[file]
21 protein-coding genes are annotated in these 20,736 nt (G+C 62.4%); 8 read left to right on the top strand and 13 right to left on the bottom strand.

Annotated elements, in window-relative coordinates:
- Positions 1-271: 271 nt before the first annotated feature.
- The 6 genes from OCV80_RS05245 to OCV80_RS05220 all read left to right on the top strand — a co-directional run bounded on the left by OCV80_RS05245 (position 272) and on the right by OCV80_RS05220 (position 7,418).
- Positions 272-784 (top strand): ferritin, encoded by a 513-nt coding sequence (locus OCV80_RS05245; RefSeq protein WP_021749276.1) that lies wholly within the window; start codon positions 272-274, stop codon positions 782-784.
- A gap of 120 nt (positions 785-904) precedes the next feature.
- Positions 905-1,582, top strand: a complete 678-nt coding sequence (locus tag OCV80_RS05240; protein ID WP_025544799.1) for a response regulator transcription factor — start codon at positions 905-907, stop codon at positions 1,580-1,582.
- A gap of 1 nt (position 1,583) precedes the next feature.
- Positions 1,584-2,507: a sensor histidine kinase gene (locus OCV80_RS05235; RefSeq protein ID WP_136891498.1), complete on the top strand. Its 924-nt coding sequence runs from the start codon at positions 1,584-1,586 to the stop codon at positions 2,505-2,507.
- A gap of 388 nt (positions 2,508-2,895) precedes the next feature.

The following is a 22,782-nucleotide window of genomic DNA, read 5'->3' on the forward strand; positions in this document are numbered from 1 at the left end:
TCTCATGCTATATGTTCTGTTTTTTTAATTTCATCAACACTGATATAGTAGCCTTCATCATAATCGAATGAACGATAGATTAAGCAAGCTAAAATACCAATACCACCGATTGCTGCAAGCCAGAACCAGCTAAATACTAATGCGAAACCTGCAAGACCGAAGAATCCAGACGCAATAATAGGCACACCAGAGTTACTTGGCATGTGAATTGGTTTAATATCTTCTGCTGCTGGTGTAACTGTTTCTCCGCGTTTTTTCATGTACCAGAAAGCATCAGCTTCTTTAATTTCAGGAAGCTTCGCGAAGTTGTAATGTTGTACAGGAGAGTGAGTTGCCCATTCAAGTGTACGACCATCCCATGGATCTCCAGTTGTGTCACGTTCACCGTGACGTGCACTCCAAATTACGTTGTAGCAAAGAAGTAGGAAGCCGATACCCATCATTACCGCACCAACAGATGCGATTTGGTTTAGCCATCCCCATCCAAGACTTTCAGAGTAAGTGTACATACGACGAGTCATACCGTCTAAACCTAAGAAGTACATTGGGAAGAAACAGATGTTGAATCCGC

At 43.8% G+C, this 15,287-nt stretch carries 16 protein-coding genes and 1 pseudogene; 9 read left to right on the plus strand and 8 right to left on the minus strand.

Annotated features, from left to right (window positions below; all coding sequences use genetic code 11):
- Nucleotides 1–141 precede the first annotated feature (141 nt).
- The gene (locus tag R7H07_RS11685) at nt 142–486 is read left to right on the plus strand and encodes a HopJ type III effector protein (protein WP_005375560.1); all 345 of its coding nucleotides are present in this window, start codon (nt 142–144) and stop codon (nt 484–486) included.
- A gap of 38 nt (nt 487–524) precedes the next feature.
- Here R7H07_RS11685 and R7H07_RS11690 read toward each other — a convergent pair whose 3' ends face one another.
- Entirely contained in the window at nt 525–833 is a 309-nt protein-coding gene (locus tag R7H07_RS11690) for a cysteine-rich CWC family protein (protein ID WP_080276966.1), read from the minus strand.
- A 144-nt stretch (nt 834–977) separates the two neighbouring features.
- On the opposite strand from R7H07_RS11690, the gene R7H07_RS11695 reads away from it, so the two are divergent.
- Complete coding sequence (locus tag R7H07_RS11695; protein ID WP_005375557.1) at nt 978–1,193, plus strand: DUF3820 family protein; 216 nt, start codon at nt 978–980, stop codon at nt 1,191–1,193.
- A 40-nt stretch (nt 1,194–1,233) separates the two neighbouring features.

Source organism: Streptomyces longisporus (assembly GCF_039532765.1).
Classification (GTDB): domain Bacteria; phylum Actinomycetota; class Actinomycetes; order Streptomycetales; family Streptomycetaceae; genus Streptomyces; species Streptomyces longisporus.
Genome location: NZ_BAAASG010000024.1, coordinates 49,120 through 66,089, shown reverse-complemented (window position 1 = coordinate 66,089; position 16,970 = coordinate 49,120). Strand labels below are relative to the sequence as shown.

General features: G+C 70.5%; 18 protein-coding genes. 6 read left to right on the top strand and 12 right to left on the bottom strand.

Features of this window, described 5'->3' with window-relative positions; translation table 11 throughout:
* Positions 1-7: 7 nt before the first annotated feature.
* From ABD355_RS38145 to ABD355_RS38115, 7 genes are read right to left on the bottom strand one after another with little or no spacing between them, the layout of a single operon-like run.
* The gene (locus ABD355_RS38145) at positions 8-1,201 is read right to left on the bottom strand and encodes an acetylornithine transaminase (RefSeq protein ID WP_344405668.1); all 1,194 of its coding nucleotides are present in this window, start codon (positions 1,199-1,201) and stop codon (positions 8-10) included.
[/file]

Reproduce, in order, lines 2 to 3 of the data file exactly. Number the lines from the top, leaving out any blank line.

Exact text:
Annotated elements, in window-relative coordinates:
- Positions 1-271: 271 nt before the first annotated feature.